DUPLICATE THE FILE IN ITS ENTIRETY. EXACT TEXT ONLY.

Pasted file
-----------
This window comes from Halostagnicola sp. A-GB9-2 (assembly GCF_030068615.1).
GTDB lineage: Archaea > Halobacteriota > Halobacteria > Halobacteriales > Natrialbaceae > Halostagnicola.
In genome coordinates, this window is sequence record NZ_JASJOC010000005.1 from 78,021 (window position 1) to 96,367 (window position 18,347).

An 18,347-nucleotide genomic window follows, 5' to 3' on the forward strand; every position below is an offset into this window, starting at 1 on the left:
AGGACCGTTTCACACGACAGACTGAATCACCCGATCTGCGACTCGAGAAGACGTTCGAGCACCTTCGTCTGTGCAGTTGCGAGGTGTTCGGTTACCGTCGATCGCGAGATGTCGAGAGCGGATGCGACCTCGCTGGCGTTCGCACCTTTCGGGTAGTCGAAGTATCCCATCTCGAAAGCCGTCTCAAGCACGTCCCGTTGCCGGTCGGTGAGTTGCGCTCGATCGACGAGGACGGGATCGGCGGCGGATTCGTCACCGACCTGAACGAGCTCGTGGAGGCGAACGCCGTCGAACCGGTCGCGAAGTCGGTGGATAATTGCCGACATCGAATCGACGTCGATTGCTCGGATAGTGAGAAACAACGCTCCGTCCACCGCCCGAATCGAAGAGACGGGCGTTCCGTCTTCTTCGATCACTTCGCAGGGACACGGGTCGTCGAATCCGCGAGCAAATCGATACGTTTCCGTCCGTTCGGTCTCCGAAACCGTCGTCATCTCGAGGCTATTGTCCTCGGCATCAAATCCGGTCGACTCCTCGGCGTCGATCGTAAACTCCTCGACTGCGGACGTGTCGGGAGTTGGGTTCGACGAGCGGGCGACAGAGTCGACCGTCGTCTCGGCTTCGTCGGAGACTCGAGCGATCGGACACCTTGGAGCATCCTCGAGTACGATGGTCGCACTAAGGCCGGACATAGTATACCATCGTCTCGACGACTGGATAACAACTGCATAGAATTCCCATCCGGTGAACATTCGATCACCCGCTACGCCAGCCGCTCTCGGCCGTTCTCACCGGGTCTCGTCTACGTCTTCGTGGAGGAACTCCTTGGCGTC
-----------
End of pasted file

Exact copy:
This window comes from Halostagnicola sp. A-GB9-2 (assembly GCF_030068615.1).
GTDB lineage: Archaea > Halobacteriota > Halobacteria > Halobacteriales > Natrialbaceae > Halostagnicola.
In genome coordinates, this window is sequence record NZ_JASJOC010000005.1 from 78,021 (window position 1) to 96,367 (window position 18,347).

An 18,347-nucleotide genomic window follows, 5' to 3' on the forward strand; every position below is an offset into this window, starting at 1 on the left:
AGGACCGTTTCACACGACAGACTGAATCACCCGATCTGCGACTCGAGAAGACGTTCGAGCACCTTCGTCTGTGCAGTTGCGAGGTGTTCGGTTACCGTCGATCGCGAGATGTCGAGAGCGGATGCGACCTCGCTGGCGTTCGCACCTTTCGGGTAGTCGAAGTATCCCATCTCGAAAGCCGTCTCAAGCACGTCCCGTTGCCGGTCGGTGAGTTGCGCTCGATCGACGAGGACGGGATCGGCGGCGGATTCGTCACCGACCTGAACGAGCTCGTGGAGGCGAACGCCGTCGAACCGGTCGCGAAGTCGGTGGATAATTGCCGACATCGAATCGACGTCGATTGCTCGGATAGTGAGAAACAACGCTCCGTCCACCGCCCGAATCGAAGAGACGGGCGTTCCGTCTTCTTCGATCACTTCGCAGGGACACGGGTCGTCGAATCCGCGAGCAAATCGATACGTTTCCGTCCGTTCGGTCTCCGAAACCGTCGTCATCTCGAGGCTATTGTCCTCGGCATCAAATCCGGTCGACTCCTCGGCGTCGATCGTAAACTCCTCGACTGCGGACGTGTCGGGAGTTGGGTTCGACGAGCGGGCGACAGAGTCGACCGTCGTCTCGGCTTCGTCGGAGACTCGAGCGATCGGACACCTTGGAGCATCCTCGAGTACGATGGTCGCACTAAGGCCGGACATAGTATACCATCGTCTCGACGACTGGATAACAACTGCATAGAATTCCCATCCGGTGAACATTCGATCACCCGCTACGCCAGCCGCTCTCGGCCGTTCTCACCGGGTCTCGTCTACGTCTTCGTGGAGGAACTCCTTGGCGTC